From John Jay
ALS (draft) and AL (draft):7 Columbia University Library; copies: Library of Congress (two), Massachusetts Historical Society, New-York Historical Society
Paris 26. Jany. 1783
It having been suspected that I concurred in the appointment of your Grandson to the Place of Secretary to the american Commission for peace, at your Instance,8 I think it right thus unsollicited to put it in your power to correct that Mistake.
Your general Character, the opinion I had long entertained of your Services to our Country; and the friendly Attention and aid with which you had constantly favored me, after my Arrival in Spain, impressed me with a Desire of manifesting both my Esteem & Attachment by stronger Evidence than Professions. That Desire extended my Regard for you to your Grandson, He was then indeed a Stranger to me, but the Terms in which you expressed to Congress your opinion of his being qualified for another place of equal Importance9 were so full & satisfactory as to leave me no Room to doubt of his being qualified for the one abovementioned. I was therefore happy to assure you in one of the first Letters I afterwards wrote you from Spain, that in Case a Secretary to our Commission for peace should become necessary, and the Appointment be left to us, I should take that opportunity of evincing my Regard for you by nominating him or words to that Effect.1 What I then wrote was the spontaneous Suggestion of my own Mind, unsollicited, and I believe unexpected by you.
When I came here on the Business of that Comn I brought with me the same Intentions & should always have considered myself engaged by Honor as well as Inclination to fulfil them; unless I had found myself mistaken in the opinion I had imbibed of that young Gentleman’s Character and Qualifications but that not being the Case, I found myself at Liberty to indulge my wishes & to be as good as my word—for I expressly declare that your Grandson is in my opinion qualified for the place in Question, & that if he had not been no Consideration whatever2 would have prevailed upon me to propose or join in his appointment. This explicit and unreserved State of Facts is due to you, to him, and to Justice; and you have my Consent to make any use of it that you may think proper.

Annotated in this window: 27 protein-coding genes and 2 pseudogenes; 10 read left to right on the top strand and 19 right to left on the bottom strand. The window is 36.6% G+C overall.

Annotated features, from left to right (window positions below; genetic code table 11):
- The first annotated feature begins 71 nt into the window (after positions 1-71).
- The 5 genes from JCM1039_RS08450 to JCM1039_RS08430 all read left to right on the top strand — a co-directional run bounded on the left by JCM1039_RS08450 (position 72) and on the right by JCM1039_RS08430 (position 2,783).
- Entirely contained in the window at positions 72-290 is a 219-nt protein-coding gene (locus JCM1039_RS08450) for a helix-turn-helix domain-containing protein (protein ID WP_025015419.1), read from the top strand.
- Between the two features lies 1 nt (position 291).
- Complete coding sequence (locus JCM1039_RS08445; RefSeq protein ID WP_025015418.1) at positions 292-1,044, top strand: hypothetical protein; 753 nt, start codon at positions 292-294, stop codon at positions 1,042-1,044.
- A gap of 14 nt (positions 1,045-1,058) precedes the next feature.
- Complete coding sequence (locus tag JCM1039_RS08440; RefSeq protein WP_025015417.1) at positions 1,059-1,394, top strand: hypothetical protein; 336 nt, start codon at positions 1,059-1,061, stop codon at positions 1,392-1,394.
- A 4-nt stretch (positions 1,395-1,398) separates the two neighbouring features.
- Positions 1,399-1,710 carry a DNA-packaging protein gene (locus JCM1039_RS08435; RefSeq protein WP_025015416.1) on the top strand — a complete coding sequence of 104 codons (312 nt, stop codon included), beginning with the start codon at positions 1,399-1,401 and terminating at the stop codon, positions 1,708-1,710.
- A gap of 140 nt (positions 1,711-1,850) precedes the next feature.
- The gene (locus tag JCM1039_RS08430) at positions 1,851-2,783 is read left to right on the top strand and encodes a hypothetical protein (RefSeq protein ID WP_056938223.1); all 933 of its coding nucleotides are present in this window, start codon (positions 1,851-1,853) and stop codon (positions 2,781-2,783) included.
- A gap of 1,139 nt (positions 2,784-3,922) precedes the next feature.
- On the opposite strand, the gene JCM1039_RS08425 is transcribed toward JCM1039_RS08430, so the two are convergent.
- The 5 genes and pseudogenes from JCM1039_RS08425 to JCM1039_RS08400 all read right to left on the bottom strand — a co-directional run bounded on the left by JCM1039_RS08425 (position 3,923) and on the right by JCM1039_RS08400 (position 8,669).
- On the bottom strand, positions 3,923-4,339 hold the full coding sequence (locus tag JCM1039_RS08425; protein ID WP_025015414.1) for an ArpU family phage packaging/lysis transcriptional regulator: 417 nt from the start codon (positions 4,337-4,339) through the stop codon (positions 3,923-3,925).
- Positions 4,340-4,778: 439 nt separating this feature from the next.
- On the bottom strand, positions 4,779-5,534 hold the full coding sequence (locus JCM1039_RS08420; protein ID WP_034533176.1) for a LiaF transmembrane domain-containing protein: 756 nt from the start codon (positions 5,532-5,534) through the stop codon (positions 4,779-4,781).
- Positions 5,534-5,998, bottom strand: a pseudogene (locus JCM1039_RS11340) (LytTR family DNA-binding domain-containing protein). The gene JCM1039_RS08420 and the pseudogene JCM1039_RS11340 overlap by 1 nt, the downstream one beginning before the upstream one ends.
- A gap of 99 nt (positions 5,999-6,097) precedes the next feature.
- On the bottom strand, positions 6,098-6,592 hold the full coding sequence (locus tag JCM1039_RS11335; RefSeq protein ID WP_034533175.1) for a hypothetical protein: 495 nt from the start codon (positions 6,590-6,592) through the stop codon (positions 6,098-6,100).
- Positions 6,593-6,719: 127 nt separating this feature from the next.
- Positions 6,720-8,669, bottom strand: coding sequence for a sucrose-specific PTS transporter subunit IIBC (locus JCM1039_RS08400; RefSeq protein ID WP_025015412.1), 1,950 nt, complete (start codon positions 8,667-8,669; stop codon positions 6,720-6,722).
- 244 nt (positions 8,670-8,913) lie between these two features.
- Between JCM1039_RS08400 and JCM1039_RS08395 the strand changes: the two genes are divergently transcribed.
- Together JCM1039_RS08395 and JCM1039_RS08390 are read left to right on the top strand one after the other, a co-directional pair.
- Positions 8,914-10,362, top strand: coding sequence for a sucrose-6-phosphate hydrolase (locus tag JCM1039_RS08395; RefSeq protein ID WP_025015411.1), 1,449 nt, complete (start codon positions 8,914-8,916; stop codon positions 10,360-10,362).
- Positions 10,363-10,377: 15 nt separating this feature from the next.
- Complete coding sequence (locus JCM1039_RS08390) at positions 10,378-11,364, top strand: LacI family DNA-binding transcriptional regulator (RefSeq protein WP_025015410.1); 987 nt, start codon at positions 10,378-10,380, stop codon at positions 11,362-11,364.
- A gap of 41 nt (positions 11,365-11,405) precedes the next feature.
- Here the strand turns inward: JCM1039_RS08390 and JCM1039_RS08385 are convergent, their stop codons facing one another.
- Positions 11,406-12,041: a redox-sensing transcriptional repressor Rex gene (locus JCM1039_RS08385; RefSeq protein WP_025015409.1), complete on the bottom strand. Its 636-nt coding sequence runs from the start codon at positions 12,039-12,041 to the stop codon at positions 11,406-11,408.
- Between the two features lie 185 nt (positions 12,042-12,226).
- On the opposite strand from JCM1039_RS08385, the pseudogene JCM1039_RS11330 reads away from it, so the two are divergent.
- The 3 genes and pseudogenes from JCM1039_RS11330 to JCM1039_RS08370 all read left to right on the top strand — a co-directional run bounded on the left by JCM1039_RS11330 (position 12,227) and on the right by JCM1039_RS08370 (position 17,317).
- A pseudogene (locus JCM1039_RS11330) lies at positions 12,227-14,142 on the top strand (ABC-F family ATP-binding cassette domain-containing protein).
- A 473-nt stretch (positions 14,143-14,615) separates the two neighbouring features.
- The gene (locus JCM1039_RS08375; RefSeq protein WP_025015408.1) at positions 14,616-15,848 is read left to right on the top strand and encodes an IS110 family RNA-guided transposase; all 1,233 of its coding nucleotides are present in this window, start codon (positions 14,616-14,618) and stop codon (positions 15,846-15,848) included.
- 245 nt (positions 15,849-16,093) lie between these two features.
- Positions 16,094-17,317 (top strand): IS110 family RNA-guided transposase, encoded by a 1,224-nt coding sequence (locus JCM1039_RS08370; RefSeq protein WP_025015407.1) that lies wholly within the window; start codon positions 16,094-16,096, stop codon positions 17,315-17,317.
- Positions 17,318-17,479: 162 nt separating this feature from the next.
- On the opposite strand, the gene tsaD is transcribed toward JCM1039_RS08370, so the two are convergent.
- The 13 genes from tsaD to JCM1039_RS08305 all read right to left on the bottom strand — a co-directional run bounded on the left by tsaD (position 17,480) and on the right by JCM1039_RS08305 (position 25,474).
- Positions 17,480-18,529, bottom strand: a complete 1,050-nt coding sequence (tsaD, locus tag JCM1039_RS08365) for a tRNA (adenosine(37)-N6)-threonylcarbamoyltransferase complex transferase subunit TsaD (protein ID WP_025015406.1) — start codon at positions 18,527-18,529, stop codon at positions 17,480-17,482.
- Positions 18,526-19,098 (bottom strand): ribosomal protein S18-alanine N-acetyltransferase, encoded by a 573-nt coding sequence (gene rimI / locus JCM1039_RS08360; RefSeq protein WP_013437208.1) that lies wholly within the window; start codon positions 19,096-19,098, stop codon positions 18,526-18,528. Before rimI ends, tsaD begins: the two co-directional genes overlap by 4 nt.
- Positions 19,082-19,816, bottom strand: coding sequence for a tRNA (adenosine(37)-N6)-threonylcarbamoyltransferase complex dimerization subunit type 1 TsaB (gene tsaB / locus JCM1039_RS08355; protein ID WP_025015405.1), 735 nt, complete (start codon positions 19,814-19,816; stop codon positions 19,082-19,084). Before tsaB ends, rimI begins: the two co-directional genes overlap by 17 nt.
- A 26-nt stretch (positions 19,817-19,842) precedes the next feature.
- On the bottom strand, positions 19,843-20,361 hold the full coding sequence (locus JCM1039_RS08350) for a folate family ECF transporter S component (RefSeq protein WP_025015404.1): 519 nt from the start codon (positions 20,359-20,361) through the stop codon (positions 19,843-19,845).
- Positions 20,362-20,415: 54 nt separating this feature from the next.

I have the Honor to be Sir with great Respect & Regard Your obliged & obedt. Servt
His Excellency Doctr Franklin
To Dr. Franklin 26 Jan. 1783
7. The ALS (draft) is a revision of the AL (draft). Changes made during the drafting process are detailed in Morris, Jay: Peace, pp. 488–9.
8. These three words must have been underlined on the ALS sent to BF, since all the copies made from that ALS reflect it. The suspicions Jay alludes to were those of JA: XXXVIII, 164–7, 257; Arthur Lee to James Warren, Dec. 12, 1782, in Warren-Adams Letters …, II (Mass. Hist. Soc. Coll., LXXIII ), 186.
9. XXXIV, 447–8.
1. XXXVI, 497.
2. Jay dropped this word in the version sent to BF, judging by the copies.